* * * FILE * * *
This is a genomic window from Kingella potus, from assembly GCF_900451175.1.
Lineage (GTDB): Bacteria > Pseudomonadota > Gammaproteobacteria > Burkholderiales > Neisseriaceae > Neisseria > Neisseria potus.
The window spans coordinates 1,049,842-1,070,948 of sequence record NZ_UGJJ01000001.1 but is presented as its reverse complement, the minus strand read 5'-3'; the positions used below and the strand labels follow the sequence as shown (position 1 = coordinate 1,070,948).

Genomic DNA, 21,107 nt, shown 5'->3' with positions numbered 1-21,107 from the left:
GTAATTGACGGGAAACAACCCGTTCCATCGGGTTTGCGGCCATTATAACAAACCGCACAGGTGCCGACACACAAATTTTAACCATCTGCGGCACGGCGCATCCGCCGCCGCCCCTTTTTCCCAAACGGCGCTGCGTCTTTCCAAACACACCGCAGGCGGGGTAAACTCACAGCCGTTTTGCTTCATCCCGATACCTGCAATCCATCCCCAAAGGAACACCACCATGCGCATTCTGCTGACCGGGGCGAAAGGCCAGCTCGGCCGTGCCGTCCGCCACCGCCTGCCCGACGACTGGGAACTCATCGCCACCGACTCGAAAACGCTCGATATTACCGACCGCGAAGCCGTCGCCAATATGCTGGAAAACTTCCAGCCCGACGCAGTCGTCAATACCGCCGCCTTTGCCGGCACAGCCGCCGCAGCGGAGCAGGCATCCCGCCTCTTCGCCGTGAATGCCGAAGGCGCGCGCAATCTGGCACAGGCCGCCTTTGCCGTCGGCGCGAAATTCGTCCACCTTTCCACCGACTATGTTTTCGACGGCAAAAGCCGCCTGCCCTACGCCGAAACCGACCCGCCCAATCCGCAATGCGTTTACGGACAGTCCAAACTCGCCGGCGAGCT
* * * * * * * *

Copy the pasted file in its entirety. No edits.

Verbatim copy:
This is a genomic window from Kingella potus, from assembly GCF_900451175.1.
Lineage (GTDB): Bacteria > Pseudomonadota > Gammaproteobacteria > Burkholderiales > Neisseriaceae > Neisseria > Neisseria potus.
The window spans coordinates 1,049,842-1,070,948 of sequence record NZ_UGJJ01000001.1 but is presented as its reverse complement, the minus strand read 5'-3'; the positions used below and the strand labels follow the sequence as shown (position 1 = coordinate 1,070,948).

Genomic DNA, 21,107 nt, shown 5'->3' with positions numbered 1-21,107 from the left:
GTAATTGACGGGAAACAACCCGTTCCATCGGGTTTGCGGCCATTATAACAAACCGCACAGGTGCCGACACACAAATTTTAACCATCTGCGGCACGGCGCATCCGCCGCCGCCCCTTTTTCCCAAACGGCGCTGCGTCTTTCCAAACACACCGCAGGCGGGGTAAACTCACAGCCGTTTTGCTTCATCCCGATACCTGCAATCCATCCCCAAAGGAACACCACCATGCGCATTCTGCTGACCGGGGCGAAAGGCCAGCTCGGCCGTGCCGTCCGCCACCGCCTGCCCGACGACTGGGAACTCATCGCCACCGACTCGAAAACGCTCGATATTACCGACCGCGAAGCCGTCGCCAATATGCTGGAAAACTTCCAGCCCGACGCAGTCGTCAATACCGCCGCCTTTGCCGGCACAGCCGCCGCAGCGGAGCAGGCATCCCGCCTCTTCGCCGTGAATGCCGAAGGCGCGCGCAATCTGGCACAGGCCGCCTTTGCCGTCGGCGCGAAATTCGTCCACCTTTCCACCGACTATGTTTTCGACGGCAAAAGCCGCCTGCCCTACGCCGAAACCGACCCGCCCAATCCGCAATGCGTTTACGGACAGTCCAAACTCGCCGGCGAGCT